“Hopefully the reason the party turned to me, was because I have experience, experience of many years," Nicoletti said. "Some people will say that is a negative but I don’t think so.”

Veronica Volk / Great Lakes Today

Plan 2014 is unpopular with some residents of the southern shore of Lake Ontario, because it lets the water levels get higher, more frequently, and potentially for longer periods of time, which could cause damage to lakefront property owners.

So it makes sense that flooded homeowners like Tom Piekunka in Sodus Point are blaming the change in regulation for the change in their environment.

"This is what they want. They want the higher water. We're just collateral damage."

Tom Magnarelli / WRVO News

A federal bill that would reduce the amount of time animals spend in shelters after being abused and neglected has support from animal rights advocates and elected officials in central New York. The legislation would speed up the legal process to reduce the burden on shelters and give abused animals new homes sooner.

Dogs like Brutus come into the DeWitt Animal Hospital for a variety of reasons. Brutus is a mastiff pit bull mix that was a stray and about 20 pounds underweight.

Karen DeWitt / WRVO News

The leader of the state Senate Independent Democratic Conference for the first time publicly answered questions from the media about news stories that some of his members received stipends for committee chair positions that they do not actually hold.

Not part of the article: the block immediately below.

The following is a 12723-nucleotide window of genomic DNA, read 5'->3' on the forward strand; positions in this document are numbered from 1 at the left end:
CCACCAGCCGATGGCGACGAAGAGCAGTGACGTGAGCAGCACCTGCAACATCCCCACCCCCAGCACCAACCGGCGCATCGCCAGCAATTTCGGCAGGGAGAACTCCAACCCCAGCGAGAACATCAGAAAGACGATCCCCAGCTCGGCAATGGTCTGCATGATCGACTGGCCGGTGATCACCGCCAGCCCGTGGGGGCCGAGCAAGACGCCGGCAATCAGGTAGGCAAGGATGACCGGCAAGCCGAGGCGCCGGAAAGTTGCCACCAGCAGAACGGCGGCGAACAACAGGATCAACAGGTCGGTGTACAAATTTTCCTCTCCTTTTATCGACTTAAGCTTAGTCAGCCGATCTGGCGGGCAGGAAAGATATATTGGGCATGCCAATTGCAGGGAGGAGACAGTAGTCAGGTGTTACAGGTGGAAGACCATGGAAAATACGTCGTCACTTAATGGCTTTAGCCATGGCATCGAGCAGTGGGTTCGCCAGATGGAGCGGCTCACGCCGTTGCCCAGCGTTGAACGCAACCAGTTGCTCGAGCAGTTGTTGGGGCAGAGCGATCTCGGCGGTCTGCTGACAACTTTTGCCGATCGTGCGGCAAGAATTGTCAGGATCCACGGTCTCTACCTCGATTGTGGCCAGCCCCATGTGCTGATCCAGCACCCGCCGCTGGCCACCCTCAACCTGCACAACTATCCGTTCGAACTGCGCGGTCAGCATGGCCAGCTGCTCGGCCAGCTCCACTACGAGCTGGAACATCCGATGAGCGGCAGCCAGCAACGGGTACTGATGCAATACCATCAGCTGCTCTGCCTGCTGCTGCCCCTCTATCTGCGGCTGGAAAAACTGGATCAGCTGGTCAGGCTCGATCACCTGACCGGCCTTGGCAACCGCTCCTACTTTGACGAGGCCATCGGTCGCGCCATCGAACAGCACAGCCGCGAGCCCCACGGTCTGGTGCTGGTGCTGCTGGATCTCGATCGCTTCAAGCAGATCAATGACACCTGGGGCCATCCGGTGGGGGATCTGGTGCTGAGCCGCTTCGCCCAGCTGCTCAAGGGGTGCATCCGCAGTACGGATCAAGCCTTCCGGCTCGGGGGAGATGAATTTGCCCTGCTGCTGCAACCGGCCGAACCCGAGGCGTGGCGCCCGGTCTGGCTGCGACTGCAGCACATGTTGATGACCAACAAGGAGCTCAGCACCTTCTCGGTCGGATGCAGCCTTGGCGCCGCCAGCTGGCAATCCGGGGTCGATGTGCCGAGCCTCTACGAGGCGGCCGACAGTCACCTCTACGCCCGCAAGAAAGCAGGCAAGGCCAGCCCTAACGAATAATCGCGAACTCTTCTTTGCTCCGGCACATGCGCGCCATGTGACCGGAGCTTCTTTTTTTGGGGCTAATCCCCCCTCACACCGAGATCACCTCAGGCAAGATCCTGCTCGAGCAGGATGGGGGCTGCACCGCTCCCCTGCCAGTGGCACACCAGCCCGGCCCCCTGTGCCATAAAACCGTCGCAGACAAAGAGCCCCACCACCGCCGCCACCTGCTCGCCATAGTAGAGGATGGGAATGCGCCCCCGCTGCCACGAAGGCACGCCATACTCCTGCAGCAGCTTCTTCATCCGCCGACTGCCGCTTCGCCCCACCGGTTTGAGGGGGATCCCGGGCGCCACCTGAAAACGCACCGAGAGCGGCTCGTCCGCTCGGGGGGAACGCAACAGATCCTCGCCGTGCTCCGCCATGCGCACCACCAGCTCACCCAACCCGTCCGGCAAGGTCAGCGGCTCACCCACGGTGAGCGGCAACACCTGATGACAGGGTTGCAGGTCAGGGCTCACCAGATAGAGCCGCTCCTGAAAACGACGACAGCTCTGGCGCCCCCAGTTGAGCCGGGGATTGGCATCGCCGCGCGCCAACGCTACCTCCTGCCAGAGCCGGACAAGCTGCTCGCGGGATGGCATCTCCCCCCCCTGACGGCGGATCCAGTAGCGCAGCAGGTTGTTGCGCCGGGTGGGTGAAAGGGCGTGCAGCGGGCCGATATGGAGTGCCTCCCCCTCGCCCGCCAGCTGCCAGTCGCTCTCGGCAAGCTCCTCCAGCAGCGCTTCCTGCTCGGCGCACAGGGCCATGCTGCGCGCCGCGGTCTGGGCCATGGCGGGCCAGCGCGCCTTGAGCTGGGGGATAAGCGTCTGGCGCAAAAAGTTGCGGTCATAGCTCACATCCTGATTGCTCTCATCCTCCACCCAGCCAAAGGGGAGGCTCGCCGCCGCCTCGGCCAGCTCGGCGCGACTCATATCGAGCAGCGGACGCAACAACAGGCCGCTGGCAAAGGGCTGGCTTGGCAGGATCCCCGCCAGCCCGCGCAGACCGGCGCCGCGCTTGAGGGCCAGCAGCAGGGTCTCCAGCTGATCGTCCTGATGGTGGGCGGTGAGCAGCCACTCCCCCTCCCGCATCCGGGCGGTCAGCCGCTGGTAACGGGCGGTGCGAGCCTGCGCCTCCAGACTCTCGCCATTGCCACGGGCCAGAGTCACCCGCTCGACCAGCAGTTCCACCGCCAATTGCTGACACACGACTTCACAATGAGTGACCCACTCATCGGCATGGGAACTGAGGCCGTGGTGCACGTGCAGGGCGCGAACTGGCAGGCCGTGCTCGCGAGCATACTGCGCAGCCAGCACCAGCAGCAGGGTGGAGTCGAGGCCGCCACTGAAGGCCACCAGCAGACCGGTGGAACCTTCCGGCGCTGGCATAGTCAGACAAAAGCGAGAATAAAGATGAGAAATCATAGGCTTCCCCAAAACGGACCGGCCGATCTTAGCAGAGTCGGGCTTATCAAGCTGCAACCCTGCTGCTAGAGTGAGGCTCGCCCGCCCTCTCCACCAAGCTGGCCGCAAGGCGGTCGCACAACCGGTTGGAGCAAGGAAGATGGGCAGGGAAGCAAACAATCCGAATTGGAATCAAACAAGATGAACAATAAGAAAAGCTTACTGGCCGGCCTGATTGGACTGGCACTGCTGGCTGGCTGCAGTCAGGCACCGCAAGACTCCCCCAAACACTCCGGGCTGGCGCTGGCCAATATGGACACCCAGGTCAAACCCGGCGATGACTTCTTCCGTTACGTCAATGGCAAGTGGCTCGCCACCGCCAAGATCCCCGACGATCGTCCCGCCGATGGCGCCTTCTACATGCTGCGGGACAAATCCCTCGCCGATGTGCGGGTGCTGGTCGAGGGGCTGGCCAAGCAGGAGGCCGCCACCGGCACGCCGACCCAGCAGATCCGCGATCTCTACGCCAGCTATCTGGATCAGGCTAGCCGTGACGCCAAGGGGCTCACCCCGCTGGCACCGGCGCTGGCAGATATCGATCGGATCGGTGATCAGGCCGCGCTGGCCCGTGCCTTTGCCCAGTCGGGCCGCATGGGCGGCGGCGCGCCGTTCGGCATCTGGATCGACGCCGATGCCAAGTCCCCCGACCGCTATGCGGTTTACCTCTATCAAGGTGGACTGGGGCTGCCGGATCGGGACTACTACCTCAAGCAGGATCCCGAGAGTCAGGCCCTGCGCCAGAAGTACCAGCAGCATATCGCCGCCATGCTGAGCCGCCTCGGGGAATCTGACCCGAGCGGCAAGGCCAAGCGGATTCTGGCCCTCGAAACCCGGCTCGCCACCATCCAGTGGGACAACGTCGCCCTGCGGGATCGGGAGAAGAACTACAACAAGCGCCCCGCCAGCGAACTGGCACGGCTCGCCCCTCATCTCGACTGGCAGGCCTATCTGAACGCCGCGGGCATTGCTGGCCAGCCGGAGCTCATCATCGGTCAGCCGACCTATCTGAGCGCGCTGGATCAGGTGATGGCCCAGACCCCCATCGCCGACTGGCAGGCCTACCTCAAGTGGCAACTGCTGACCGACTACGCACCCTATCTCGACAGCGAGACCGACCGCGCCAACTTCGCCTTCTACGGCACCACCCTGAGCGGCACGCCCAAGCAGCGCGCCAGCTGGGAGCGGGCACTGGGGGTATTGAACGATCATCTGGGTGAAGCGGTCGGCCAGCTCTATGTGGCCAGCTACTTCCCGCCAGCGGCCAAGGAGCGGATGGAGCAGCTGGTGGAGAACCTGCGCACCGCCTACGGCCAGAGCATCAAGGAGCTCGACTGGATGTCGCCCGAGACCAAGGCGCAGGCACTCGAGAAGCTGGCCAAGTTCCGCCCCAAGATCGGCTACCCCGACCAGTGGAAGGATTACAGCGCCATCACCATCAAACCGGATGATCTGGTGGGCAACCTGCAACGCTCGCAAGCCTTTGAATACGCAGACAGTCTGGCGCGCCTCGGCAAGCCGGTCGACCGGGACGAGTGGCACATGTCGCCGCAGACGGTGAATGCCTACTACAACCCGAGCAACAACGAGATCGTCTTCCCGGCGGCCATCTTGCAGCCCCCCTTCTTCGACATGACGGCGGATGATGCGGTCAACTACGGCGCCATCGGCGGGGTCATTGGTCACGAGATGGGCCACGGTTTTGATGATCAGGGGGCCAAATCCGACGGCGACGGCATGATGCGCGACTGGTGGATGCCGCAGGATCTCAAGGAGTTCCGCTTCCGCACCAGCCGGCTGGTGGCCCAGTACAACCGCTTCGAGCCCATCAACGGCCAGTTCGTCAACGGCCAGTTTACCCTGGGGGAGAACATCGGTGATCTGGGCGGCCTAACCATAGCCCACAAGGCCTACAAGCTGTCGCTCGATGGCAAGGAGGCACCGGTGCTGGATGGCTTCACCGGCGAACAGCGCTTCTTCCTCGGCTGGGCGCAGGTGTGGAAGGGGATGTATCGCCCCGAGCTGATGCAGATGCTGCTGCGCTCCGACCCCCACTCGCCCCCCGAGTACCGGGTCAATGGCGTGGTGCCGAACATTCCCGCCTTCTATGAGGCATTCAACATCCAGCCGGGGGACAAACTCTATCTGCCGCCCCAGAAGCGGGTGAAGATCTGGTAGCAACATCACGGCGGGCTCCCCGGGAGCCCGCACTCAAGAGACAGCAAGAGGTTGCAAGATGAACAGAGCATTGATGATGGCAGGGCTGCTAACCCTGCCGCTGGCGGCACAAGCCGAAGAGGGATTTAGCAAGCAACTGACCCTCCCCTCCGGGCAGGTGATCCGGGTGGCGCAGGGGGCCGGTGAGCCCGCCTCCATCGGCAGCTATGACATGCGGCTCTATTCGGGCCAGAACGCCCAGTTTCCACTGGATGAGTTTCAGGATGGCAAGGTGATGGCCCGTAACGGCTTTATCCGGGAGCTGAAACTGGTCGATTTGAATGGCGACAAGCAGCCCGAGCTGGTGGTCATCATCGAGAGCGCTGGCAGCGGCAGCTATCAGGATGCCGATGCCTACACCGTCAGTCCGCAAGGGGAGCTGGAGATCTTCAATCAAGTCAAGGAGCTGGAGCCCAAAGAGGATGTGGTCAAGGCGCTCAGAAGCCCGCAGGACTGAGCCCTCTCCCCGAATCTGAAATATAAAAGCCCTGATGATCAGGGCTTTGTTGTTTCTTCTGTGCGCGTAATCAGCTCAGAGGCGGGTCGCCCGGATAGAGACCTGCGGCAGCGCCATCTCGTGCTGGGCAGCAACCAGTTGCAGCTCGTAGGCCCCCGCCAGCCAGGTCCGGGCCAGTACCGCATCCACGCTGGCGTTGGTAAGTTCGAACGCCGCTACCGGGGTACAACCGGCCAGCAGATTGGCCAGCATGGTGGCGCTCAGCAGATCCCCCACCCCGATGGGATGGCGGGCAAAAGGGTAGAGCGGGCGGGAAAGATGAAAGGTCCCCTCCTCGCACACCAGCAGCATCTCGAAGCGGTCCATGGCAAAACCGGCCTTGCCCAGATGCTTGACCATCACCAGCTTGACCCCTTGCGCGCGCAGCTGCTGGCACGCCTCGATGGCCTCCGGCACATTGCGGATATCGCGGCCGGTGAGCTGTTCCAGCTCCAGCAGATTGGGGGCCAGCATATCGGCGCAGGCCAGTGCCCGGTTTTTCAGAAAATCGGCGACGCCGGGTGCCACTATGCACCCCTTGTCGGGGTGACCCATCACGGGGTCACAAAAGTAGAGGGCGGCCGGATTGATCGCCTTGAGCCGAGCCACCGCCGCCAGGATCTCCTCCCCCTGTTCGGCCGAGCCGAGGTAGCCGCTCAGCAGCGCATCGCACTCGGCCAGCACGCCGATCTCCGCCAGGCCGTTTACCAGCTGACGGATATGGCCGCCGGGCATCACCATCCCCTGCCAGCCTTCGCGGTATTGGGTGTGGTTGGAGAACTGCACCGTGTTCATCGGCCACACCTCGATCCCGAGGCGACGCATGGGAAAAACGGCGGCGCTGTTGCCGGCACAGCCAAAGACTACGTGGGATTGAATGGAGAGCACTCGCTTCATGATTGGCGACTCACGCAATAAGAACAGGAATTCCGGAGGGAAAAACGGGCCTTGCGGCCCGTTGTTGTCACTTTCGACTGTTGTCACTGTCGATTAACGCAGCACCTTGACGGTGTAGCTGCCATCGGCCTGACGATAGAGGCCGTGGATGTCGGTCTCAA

State Sen. Jeff Klein defended the practice, while the leader of the Senate Democrats is calling for an investigation.

Bret Jaspers / WSKG News

A detox center slated for Ithaca still has a few steps to go before it opens. Tompkins County has a significant need for this kind of help for drug addicts.

When people in Tompkins County need help with withdrawal symptoms, they have to go elsewhere.

They often go to Syracuse or Binghamton. In 2015, 220 people left the county for detox help.

But leaving the county isn’t necessarily what a patient wants, according to Angela Sullivan of the Alcohol and Drug Council of Tompkins County.

Payne Horning / WRVO News

Water levels on Lake Ontario are still going up and still have not yet peaked, but property owners already have been assessing the damage. 

Tom Magnarelli / WRVO News

Four Democratic challengers are vying for two open city-wide seats on the Syracuse Common Council. Now they will be joined by Green Party candidate Frank Cetera, who is making another run after an unsuccessful attempt in 2015. Cetera is supporting a number of progressive issues. He said the Greens are continuing to build on their movement.

Karen DeWitt / WRVO News

There are calls for a criminal investigation of some questionable stipend payments to some New York state senators. One of the senators who received those payments is giving it back, while another is calling the controversy a “witch hunt.”

Several senators who are part of a breakaway group of Democrats known as the Independent Democratic Conference were paid extra stipends — ranging from $12,500 to $18,000 a year — for serving on various Senate committees controlled by the majority party Republicans.